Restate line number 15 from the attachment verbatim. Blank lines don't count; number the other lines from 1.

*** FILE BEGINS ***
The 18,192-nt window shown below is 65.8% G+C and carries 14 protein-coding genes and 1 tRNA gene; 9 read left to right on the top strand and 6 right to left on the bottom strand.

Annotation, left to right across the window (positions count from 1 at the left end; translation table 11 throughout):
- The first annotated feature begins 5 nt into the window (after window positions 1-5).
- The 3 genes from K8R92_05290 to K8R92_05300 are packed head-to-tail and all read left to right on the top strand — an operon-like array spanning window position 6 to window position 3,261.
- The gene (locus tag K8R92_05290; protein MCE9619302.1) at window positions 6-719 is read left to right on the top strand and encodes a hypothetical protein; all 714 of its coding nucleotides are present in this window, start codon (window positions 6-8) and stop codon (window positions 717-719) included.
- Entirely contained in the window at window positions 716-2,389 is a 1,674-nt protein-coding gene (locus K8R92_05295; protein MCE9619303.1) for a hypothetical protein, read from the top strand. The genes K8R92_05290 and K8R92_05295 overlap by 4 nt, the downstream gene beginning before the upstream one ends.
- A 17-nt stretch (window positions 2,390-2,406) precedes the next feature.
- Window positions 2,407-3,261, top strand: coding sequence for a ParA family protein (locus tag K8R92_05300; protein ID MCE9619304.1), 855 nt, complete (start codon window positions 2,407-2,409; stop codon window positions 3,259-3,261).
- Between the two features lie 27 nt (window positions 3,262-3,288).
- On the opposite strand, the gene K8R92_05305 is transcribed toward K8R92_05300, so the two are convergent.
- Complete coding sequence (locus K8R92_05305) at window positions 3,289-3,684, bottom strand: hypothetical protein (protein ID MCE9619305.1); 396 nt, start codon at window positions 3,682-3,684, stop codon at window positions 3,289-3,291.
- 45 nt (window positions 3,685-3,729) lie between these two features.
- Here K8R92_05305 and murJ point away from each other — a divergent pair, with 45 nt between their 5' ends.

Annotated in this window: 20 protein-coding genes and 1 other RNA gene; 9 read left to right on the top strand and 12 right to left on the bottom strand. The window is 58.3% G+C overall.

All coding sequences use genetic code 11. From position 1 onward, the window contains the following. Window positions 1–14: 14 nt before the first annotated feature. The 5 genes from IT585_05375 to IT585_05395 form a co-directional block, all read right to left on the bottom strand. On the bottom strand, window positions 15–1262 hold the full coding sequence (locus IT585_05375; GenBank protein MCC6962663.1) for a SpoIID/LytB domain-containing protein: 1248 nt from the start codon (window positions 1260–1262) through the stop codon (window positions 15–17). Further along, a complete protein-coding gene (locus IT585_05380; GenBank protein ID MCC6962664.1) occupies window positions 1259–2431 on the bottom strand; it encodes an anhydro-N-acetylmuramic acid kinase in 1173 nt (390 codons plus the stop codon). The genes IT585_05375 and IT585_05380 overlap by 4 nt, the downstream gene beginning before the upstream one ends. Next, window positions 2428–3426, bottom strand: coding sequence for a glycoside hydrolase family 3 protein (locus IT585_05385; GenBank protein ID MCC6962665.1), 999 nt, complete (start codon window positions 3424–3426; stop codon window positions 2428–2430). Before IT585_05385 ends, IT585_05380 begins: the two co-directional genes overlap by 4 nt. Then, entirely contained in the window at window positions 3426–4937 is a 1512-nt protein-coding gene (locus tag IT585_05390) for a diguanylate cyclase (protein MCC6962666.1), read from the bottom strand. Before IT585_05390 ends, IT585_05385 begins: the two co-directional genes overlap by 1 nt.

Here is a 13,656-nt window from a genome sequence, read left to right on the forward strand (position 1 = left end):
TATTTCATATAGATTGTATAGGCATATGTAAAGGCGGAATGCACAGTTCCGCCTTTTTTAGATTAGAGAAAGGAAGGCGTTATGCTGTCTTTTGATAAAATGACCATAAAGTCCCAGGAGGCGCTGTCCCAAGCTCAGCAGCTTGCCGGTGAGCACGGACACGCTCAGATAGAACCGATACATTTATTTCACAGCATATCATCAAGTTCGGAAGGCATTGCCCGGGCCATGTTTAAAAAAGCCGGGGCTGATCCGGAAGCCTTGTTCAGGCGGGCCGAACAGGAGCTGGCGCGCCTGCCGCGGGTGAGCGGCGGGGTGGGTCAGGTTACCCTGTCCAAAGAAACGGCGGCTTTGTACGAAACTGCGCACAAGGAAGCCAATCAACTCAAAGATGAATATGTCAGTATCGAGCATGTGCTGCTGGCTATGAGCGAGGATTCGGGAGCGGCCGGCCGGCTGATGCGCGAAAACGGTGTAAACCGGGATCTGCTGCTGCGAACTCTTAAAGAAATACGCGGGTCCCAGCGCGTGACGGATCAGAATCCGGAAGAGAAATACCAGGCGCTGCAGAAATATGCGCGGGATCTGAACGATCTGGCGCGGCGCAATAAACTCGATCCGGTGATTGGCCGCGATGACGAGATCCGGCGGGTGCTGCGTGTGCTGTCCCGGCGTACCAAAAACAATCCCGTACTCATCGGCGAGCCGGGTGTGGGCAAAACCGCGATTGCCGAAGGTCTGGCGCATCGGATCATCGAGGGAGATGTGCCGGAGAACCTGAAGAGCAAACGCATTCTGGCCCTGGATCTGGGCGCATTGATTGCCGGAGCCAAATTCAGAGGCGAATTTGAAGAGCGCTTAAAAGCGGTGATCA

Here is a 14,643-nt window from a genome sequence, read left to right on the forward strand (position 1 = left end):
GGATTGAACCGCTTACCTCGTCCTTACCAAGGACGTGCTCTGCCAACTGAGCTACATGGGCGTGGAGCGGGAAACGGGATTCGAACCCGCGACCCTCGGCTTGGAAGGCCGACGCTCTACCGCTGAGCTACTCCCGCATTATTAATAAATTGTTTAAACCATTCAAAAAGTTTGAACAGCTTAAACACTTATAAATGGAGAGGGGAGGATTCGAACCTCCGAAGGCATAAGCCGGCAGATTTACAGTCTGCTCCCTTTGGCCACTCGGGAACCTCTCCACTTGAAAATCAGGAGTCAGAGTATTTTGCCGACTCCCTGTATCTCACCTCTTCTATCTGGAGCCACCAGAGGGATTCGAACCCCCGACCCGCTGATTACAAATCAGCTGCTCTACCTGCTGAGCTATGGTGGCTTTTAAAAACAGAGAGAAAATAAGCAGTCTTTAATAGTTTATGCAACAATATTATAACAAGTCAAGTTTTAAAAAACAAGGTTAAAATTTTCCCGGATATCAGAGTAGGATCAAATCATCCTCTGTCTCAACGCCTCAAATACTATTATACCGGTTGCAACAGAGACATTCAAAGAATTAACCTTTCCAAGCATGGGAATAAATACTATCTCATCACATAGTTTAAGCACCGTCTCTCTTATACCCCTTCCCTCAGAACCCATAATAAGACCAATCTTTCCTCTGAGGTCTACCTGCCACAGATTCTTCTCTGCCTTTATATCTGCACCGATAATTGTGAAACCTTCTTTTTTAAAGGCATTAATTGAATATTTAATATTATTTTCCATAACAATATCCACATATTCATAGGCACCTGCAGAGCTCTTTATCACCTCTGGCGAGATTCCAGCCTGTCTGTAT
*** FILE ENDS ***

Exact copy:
All coding sequences use genetic code 11. From position 1 onward, the window contains the following. Window positions 1–14: 14 nt before the first annotated feature. The 5 genes from IT585_05375 to IT585_05395 form a co-directional block, all read right to left on the bottom strand. On the bottom strand, window positions 15–1262 hold the full coding sequence (locus IT585_05375; GenBank protein MCC6962663.1) for a SpoIID/LytB domain-containing protein: 1248 nt from the start codon (window positions 1260–1262) through the stop codon (window positions 15–17). Further along, a complete protein-coding gene (locus IT585_05380; GenBank protein ID MCC6962664.1) occupies window positions 1259–2431 on the bottom strand; it encodes an anhydro-N-acetylmuramic acid kinase in 1173 nt (390 codons plus the stop codon). The genes IT585_05375 and IT585_05380 overlap by 4 nt, the downstream gene beginning before the upstream one ends. Next, window positions 2428–3426, bottom strand: coding sequence for a glycoside hydrolase family 3 protein (locus IT585_05385; GenBank protein ID MCC6962665.1), 999 nt, complete (start codon window positions 3424–3426; stop codon window positions 2428–2430). Before IT585_05385 ends, IT585_05380 begins: the two co-directional genes overlap by 4 nt. Then, entirely contained in the window at window positions 3426–4937 is a 1512-nt protein-coding gene (locus tag IT585_05390) for a diguanylate cyclase (protein MCC6962666.1), read from the bottom strand. Before IT585_05390 ends, IT585_05385 begins: the two co-directional genes overlap by 1 nt.